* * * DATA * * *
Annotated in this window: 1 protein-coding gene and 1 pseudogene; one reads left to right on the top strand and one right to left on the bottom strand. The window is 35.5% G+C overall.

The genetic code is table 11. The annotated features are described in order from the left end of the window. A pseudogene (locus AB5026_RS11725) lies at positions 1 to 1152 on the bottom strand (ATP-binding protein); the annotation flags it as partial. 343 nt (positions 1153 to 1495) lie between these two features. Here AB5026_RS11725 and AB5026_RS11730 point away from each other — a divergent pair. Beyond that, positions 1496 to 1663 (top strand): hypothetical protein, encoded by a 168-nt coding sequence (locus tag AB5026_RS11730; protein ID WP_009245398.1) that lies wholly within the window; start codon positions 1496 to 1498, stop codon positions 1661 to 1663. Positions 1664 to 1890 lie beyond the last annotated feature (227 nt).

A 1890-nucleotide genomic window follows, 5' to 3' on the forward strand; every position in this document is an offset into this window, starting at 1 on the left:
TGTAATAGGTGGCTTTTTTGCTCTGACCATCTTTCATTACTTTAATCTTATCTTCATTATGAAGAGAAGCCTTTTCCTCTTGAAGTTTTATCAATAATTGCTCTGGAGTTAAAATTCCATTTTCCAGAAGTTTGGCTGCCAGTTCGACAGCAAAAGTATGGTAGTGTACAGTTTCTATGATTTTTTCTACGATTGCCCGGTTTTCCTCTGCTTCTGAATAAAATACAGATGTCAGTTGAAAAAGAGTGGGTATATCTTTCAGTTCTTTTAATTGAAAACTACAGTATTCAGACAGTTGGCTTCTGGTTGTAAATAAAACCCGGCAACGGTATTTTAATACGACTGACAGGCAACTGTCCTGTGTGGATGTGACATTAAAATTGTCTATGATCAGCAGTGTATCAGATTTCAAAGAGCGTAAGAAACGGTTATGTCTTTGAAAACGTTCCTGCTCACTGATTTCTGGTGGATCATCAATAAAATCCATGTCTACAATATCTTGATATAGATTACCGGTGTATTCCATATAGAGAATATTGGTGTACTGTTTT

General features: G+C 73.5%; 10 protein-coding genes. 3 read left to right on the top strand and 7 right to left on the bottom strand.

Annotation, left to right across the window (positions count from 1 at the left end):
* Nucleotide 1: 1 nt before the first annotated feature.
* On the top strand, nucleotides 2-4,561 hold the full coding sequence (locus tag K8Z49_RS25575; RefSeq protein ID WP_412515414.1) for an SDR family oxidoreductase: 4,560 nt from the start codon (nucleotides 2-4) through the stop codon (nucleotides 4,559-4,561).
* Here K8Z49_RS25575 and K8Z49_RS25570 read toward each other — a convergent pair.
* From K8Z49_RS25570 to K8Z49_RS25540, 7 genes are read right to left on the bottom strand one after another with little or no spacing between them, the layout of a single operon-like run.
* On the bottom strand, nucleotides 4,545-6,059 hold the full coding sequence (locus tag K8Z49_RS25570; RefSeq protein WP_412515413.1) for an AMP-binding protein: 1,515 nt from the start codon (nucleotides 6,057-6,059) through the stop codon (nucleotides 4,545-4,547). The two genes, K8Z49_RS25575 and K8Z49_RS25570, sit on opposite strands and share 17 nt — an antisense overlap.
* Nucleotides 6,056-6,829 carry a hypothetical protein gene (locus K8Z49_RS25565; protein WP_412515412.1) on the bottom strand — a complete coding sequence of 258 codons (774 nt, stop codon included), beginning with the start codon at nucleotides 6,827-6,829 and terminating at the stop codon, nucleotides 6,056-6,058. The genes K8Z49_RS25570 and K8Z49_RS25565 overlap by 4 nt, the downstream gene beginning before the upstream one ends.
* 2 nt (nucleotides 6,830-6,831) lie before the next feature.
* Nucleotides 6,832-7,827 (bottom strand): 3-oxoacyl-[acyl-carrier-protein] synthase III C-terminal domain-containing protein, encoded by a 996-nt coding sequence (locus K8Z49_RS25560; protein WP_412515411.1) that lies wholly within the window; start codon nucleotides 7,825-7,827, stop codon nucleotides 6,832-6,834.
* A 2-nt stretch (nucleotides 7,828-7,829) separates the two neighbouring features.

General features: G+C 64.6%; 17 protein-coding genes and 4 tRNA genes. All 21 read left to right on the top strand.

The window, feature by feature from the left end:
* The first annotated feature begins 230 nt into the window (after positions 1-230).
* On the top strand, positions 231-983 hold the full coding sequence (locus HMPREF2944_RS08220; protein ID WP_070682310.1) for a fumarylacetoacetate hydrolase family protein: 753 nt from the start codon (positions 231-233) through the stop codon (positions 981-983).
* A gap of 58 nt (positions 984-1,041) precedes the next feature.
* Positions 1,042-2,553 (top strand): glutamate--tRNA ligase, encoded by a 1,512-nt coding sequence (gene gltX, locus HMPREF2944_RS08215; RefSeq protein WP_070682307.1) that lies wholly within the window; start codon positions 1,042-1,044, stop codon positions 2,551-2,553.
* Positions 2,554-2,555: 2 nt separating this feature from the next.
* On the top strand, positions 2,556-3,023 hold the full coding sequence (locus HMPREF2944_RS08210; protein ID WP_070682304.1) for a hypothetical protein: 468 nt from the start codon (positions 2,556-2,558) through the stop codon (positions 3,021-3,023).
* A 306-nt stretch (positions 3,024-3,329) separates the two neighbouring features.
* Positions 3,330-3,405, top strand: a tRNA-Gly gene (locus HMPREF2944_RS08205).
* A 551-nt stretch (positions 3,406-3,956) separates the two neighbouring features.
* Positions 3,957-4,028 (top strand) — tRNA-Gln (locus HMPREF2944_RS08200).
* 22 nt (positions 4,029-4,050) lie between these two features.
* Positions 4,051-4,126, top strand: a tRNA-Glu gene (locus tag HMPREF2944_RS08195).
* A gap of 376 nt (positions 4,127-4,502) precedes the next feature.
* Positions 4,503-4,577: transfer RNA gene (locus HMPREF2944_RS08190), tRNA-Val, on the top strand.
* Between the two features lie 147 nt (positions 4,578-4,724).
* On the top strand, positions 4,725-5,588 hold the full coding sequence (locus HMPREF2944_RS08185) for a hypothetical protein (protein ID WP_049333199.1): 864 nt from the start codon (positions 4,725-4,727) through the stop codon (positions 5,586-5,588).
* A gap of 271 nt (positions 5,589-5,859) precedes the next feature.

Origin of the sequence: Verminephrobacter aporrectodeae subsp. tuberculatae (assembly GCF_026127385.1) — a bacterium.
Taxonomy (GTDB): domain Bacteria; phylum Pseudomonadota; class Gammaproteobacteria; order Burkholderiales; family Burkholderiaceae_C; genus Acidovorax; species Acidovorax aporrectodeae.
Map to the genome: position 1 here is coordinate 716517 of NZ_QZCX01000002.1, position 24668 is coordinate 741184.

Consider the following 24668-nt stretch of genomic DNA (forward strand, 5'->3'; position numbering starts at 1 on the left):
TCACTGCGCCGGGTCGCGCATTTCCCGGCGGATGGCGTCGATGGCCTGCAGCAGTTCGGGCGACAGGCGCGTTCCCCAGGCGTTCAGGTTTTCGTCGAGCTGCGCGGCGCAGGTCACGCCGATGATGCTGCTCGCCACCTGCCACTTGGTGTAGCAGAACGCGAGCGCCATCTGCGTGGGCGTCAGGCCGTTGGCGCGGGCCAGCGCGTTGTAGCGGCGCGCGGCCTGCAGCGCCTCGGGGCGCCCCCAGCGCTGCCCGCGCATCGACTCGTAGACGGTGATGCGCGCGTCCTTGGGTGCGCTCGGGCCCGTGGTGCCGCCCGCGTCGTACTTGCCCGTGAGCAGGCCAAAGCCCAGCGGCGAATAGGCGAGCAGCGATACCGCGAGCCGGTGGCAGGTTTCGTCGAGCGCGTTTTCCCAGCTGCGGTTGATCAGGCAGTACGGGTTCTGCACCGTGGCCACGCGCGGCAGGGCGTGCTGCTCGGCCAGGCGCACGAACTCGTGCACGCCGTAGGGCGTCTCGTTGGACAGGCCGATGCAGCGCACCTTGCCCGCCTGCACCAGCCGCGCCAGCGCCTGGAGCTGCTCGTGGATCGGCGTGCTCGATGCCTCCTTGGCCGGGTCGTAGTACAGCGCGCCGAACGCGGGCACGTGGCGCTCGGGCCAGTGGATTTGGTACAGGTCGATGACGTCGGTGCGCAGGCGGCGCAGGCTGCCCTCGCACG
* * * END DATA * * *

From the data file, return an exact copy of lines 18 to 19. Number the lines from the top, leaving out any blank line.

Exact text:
* The first annotated feature begins 230 nt into the window (after positions 1-230).
* On the top strand, positions 231-983 hold the full coding sequence (locus HMPREF2944_RS08220; protein ID WP_070682310.1) for a fumarylacetoacetate hydrolase family protein: 753 nt from the start codon (positions 231-233) through the stop codon (positions 981-983).